In 1953, a young man known as H.M. received bilateral removal of the amygdala and large parts of the hippocampus as a treatment for persistent, untreatable epilepsy. Although his epileptic condition was improved after this surgery, he was now afflicted with a specific type of amnesia in which new memories could not be formed due to limbic system dysfunction, which was the result of the surgery. He still had a normal IQ and a normal working memory. He could retain information for minutes as long as he was not distracted. However, he could not form long-term memories. If he was introduced to someone on one day, on the next day he did not recall having previously met that person. Nor could he remember any events that occurred after his surgery, although his memory for events prior to the surgery was intact. The case of H.M. illustrates that formation of declarative memories requires limbic structures of the temporal lobe.
Interestingly, H.M. had normal procedural memory, and could learn new puzzles and motor tasks as readily as normal individuals. This case was the first to draw attention to the critical importance of the temporal lobe in the formation of long-term declarative memories and to suggest that structures in this region are necessary for the conversion of short-term into long-term memories. Additional cases now demonstrate that the hippocampus is the primary structure involved in this process. Since H.M. retained memories from before the surgery, the hippocampus is not involved in the storage of declarative memories.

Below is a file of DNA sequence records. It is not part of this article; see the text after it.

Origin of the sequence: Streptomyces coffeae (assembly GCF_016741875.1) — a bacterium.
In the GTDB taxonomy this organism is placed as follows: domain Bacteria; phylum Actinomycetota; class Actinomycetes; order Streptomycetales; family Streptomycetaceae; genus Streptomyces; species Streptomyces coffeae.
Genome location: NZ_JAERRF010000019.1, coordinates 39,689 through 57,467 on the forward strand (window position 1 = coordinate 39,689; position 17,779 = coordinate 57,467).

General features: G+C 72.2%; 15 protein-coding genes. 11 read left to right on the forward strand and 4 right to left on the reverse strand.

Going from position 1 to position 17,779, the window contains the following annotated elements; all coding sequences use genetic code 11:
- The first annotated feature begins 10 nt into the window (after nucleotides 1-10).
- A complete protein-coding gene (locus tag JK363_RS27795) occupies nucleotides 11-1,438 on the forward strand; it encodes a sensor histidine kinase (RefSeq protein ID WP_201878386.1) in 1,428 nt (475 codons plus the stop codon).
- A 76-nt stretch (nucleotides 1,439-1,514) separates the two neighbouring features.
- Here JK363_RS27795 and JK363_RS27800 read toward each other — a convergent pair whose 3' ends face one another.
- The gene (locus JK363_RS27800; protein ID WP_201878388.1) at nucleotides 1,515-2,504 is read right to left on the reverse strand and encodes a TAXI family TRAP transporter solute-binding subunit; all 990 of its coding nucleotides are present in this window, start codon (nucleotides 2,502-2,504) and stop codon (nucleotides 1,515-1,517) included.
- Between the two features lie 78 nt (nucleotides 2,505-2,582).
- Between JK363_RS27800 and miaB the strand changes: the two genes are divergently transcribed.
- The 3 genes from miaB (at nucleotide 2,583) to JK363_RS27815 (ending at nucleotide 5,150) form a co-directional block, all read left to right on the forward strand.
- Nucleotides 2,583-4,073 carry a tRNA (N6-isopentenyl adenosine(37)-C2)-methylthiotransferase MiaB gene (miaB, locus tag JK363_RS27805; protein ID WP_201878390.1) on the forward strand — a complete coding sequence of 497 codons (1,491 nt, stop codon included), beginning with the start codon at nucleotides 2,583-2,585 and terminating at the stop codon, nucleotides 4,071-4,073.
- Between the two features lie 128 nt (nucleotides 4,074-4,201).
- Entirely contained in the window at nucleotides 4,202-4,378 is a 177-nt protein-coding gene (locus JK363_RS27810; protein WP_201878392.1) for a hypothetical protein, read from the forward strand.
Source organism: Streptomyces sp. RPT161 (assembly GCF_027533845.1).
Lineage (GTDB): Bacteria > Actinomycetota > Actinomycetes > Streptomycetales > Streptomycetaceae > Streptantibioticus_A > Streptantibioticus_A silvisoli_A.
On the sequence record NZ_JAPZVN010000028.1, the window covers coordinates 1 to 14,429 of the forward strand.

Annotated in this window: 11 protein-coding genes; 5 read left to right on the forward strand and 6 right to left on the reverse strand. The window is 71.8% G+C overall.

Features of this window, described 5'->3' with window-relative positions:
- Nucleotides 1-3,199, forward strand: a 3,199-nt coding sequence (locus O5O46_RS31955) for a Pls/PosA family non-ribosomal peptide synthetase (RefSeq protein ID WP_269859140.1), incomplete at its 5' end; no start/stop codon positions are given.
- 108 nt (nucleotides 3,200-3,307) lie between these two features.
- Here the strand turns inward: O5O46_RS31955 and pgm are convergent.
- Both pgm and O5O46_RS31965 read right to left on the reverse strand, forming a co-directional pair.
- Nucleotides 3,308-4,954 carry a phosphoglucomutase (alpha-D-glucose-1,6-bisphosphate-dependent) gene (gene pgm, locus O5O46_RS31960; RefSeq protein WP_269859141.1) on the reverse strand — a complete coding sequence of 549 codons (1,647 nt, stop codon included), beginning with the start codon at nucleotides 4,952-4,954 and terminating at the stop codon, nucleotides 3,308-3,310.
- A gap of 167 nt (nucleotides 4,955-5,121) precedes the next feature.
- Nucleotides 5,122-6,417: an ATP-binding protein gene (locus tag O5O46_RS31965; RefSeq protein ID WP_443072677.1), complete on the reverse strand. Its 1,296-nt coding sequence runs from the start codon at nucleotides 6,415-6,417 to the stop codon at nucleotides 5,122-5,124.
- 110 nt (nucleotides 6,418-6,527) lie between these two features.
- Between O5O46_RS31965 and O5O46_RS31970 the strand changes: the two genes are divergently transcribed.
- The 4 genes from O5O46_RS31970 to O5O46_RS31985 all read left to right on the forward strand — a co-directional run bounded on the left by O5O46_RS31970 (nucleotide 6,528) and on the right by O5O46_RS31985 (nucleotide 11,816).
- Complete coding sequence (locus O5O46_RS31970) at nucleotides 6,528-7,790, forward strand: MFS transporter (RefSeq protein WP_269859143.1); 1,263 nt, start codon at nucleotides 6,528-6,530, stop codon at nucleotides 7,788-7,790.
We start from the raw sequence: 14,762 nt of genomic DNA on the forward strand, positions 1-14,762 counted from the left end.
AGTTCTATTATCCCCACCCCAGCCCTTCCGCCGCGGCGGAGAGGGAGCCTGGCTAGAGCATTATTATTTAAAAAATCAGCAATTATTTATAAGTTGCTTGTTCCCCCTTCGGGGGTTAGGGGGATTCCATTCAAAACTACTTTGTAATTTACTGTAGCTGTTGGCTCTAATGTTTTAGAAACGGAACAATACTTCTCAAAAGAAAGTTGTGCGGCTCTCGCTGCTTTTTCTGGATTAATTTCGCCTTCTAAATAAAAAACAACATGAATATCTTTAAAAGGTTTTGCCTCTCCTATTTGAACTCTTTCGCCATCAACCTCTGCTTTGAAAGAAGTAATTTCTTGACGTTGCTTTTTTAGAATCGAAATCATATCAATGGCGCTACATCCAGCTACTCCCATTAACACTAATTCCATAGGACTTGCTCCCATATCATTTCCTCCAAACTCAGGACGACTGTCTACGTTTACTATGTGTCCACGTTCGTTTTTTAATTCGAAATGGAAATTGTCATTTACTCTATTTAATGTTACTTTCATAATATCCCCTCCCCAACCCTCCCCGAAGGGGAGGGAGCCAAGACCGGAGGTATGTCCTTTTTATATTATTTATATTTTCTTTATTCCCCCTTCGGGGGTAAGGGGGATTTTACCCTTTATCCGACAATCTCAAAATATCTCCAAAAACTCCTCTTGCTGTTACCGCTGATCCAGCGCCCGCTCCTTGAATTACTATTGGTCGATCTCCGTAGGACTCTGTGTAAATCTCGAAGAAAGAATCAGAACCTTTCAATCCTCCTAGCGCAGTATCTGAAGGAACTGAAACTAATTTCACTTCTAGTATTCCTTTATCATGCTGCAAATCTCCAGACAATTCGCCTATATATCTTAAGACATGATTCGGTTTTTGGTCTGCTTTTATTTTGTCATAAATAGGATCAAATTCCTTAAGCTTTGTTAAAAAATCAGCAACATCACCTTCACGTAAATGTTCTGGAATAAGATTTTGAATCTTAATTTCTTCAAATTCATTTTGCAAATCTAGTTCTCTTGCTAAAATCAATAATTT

In another case, the case of S.M., illustrates that the amygdala processes fearful emotions. The patient in this study suffered from a rare disease (Urbach-Wiethe disease) in which the anterior and medial portions of the temporal lobe became atrophied, essentially completely destroying the amygdala bilaterally. Intelligence and memory formation remained intact. However, this individual now lacked the ability to express fear in appropriate situations and to recognize fearful expressions in other people. Therefore, in humans the amygdala is important for at least one emotion, fear.